While working out my slate for July, I knew that I was going to have to do something involving Jordan Peele's work if I was going for a politics theme, but especially something with his debut film Get Out. Not only do I believe that Get Out is one of the two most influential horror films of the 2010's (The other being James Wan's Insidious), but it was an enormous success in many ways: The film scored a Best Original Screenplay Oscar for Peele and three other nominations, including Best Picture; The film also brought attention to both racial representation in horror, as well as horror filmmakers's use of their genre's confines to deliver social and political commentary. One of Get Out's biggest assets is its ensemble cast, all of whom are super game to deliver what Peele is trying to convey about the varying methods of racism directed towards African-Americans. It was hard to select just one performance, as you have some hard hitters at work here including Daniel Kaluuya (Who should've won the damn Best Actor Oscar for his work in this movie), Lil Rel Howery and Betty Gabriel. However, I chose to analyze a performance from someone in the cast who happens to be one of my current favorite actors: Lakeith Stanfield.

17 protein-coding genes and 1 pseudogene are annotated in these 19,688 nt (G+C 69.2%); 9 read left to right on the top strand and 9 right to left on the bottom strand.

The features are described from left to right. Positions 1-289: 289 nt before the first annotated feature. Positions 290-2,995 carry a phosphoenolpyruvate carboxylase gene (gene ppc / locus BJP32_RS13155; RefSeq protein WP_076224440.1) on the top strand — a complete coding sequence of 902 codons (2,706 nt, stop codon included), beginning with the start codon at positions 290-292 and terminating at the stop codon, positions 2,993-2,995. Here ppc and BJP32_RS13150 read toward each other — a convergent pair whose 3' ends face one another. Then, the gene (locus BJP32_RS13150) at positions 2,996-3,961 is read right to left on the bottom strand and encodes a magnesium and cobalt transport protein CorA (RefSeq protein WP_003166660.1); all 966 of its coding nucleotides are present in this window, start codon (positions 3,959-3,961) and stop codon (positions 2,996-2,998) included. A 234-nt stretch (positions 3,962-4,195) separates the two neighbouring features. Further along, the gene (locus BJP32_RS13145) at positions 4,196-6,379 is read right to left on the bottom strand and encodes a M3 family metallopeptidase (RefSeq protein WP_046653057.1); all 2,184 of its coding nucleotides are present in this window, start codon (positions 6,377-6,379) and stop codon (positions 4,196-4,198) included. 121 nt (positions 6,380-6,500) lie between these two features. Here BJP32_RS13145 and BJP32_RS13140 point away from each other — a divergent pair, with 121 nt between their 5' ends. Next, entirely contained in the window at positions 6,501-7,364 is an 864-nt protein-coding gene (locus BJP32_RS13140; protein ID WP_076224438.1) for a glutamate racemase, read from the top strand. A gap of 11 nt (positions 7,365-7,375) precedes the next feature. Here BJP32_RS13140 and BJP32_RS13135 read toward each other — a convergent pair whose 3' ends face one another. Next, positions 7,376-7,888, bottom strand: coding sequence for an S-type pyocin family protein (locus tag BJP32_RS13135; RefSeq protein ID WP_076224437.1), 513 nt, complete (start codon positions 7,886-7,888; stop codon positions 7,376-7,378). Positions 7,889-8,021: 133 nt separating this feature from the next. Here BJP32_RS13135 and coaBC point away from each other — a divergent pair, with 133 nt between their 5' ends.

Friday, July 3, 2020

New Flesh: The People Under The Stairs (1991)

The Film: The People Under The Stairs (1991)

What Is It About?: The People Under The Stairs revolves around young teenager Poindexter, or as his older sister Ruby (Kelly Jo Minter) has dubbed him, "Fool" (Brandon Quintin Adams). Fool learns from neighbor Leroy (Ving Rhames) that he, Ruby and their mother (Connie Marie Brazelton) will be evicted from their home if they can not pay their landlords an enormous amount of money. Not only do they have to pay a large sum, but the family must do so by the end of the next day, which also happens to be Fool's thirteenth birthday. Fool reluctantly agrees to a scheme hatched by Leroy and Leroy's partner in crime Spencer (Jeremy Roberts) in which they will break into the landlords's home and steal a collection of gold coins they have allegedly amassed. However, once they enact their plot, Fool finds himself trapped inside of the house of the sadistic and insane landlords, known only as Mommy and Daddy (Wendy Robie & Everett McGill). Little does he know that, on his way to escaping, he will find out that Mommy and Daddy have several secrets that they are willing to kill to keep hidden under the stairs.

Why Do I Recommend it?

So, when figuring out how to start July, in which I'll be writing about the use of politics within horror films all month, The People Under The Stairs actually came to me pretty quickly as my choice for my New Flesh series for this month. Mostly because, despite the fact that this was written and directed by Wes Craven of Scream and A Nightmare on Elm Street (among many others) fame, I had never actually heard of it until I saw Shudder's documentary Horror Noire: A History of Black Horror last year. I quickly watched it after I viewed the documentary and found it to be a genuinely impressive and overlooked work within Craven's filmography. Especially as, to go off of the political theme for the month, there is a lot to unpack here.